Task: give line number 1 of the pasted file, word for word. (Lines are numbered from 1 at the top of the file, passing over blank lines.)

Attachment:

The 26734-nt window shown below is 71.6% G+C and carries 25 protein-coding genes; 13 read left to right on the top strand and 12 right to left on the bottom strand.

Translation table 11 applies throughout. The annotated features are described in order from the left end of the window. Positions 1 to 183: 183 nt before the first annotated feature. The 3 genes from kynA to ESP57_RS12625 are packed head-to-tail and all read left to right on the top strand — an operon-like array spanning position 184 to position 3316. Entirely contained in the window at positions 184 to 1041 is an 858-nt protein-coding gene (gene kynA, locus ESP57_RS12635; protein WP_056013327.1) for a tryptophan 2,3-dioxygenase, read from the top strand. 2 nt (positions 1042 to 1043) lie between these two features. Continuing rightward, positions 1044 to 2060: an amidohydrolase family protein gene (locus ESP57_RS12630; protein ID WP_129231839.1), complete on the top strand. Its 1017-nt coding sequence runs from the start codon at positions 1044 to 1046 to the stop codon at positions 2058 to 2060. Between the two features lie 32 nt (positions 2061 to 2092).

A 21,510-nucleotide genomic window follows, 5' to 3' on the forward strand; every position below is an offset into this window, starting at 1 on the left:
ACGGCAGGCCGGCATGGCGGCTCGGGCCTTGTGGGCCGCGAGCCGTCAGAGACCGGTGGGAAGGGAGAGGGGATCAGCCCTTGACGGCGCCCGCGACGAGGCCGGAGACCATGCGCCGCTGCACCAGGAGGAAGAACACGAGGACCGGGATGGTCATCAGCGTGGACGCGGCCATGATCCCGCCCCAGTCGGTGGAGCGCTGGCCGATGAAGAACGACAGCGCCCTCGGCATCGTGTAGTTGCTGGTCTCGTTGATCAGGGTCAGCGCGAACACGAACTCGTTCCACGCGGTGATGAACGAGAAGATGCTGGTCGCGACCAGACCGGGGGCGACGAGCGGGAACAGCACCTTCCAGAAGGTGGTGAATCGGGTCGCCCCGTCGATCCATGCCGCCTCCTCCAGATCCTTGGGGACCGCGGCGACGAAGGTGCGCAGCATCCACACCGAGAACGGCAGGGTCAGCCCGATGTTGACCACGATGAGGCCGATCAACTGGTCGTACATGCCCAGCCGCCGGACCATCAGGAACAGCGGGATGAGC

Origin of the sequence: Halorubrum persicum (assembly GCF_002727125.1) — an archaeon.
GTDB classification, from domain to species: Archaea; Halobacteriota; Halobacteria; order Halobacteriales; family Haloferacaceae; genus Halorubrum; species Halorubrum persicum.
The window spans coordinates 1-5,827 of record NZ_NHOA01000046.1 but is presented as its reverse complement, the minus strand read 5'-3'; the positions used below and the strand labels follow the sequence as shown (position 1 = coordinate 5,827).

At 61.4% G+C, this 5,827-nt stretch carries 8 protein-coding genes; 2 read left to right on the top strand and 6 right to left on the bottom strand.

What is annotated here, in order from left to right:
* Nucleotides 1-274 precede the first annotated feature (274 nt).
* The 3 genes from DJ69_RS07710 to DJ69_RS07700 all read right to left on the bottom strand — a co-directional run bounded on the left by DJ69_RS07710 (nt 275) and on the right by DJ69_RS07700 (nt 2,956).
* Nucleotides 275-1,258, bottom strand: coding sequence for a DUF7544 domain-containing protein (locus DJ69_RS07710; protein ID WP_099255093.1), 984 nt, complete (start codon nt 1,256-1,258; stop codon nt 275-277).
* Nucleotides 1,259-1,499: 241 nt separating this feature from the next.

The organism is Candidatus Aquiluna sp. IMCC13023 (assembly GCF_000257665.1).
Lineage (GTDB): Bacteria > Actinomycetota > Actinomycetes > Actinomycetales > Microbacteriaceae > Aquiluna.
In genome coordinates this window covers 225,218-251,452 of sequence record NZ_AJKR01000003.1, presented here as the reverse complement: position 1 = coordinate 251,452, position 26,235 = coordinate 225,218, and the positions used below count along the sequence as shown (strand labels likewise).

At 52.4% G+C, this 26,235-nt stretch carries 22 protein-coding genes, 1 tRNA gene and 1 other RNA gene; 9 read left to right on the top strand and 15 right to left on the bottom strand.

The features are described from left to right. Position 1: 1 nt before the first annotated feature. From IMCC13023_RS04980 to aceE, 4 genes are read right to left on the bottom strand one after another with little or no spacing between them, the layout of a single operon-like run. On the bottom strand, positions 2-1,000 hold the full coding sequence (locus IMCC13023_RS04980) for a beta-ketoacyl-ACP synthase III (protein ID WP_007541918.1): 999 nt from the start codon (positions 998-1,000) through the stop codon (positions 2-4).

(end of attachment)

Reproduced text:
The 26734-nt window shown below is 71.6% G+C and carries 25 protein-coding genes; 13 read left to right on the top strand and 12 right to left on the bottom strand.